Scoil: Templenoe, Caiseal

An Teampall Nua, Co. Thiobraid Árann
Thomas F. Keegan

Scag na scéalta

Taifeach: Íseal | Ard

Tagairt Chartlainne

Bailiúchán na Scol, Imleabhar 0555, Leathanach 155

Íomhá agus sonraí © Cnuasach Bhéaloideas Éireann, UCD. Féach sonraí cóipchirt »

Ar an leathanach seo

On the first of May when the weather is very warm people leave out the milk, and in the early hours of May morning people come and skim the milk and then the luck of the cows is taken. A hornless cow is called a polly. People often put irons into their neighbour's spring-well to take the butter off the milk. People used also go at the early hours of may morning to the field where the cows would be, and milk them and the butter off the milk would also be taken.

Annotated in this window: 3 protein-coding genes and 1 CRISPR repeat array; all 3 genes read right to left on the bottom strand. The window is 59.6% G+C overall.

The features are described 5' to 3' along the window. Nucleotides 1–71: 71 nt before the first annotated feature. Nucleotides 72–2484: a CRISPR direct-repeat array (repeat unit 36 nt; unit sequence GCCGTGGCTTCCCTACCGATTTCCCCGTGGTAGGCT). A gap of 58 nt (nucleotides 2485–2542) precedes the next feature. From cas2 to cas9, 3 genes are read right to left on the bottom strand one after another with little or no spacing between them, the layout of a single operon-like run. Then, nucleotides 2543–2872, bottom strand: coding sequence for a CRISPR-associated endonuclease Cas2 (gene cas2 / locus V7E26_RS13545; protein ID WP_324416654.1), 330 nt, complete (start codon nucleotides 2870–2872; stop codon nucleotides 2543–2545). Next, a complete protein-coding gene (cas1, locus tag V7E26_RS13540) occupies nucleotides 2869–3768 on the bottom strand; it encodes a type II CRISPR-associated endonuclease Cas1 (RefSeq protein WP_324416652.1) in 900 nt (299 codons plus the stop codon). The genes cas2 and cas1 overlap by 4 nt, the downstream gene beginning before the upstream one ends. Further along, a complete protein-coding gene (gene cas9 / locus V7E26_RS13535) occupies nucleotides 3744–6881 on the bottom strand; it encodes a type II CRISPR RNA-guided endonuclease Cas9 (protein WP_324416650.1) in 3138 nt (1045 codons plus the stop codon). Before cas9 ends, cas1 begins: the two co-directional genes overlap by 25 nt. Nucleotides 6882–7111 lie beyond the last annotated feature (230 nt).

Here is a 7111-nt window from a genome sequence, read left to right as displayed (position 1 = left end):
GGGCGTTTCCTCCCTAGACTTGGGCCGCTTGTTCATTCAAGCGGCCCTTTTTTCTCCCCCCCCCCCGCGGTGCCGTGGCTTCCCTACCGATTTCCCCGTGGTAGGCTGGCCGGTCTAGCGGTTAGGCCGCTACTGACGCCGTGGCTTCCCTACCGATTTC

In olden times maol cows were very common in Ireland. They were noted for their rich milk, and the large quantity they yielded daily. They were mostly of a dun colour not as well shaped or as big as the cows of the present day. Cows were secured in byres in those days by means of bales which consisted of a large beam of timber at a height of about four feet from the ground. A similar beam was fixed on the ground and at intervals of about 3 1/2 feet.

(leanann ar an chéad leathanach eile)